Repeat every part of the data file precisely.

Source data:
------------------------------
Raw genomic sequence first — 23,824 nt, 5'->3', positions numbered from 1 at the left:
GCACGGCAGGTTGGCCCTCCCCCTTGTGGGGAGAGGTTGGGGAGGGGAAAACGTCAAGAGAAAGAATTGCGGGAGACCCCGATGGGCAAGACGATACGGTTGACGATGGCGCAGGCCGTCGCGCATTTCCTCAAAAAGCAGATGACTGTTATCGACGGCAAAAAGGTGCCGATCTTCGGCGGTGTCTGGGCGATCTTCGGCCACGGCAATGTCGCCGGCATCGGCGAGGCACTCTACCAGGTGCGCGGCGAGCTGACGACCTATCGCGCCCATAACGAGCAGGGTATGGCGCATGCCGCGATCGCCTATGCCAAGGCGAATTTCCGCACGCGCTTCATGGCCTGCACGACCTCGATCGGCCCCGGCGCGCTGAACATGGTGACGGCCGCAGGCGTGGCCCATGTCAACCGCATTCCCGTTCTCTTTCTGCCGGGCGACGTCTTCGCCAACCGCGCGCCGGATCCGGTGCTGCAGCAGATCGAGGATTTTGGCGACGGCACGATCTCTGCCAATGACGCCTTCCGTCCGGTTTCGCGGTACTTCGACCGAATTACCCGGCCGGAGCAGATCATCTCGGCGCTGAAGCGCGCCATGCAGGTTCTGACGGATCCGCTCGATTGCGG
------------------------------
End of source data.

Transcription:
Raw genomic sequence first — 23,824 nt, 5'->3', positions numbered from 1 at the left:
GCACGGCAGGTTGGCCCTCCCCCTTGTGGGGAGAGGTTGGGGAGGGGAAAACGTCAAGAGAAAGAATTGCGGGAGACCCCGATGGGCAAGACGATACGGTTGACGATGGCGCAGGCCGTCGCGCATTTCCTCAAAAAGCAGATGACTGTTATCGACGGCAAAAAGGTGCCGATCTTCGGCGGTGTCTGGGCGATCTTCGGCCACGGCAATGTCGCCGGCATCGGCGAGGCACTCTACCAGGTGCGCGGCGAGCTGACGACCTATCGCGCCCATAACGAGCAGGGTATGGCGCATGCCGCGATCGCCTATGCCAAGGCGAATTTCCGCACGCGCTTCATGGCCTGCACGACCTCGATCGGCCCCGGCGCGCTGAACATGGTGACGGCCGCAGGCGTGGCCCATGTCAACCGCATTCCCGTTCTCTTTCTGCCGGGCGACGTCTTCGCCAACCGCGCGCCGGATCCGGTGCTGCAGCAGATCGAGGATTTTGGCGACGGCACGATCTCTGCCAATGACGCCTTCCGTCCGGTTTCGCGGTACTTCGACCGAATTACCCGGCCGGAGCAGATCATCTCGGCGCTGAAGCGCGCCATGCAGGTTCTGACGGATCCGCTCGATTGCGG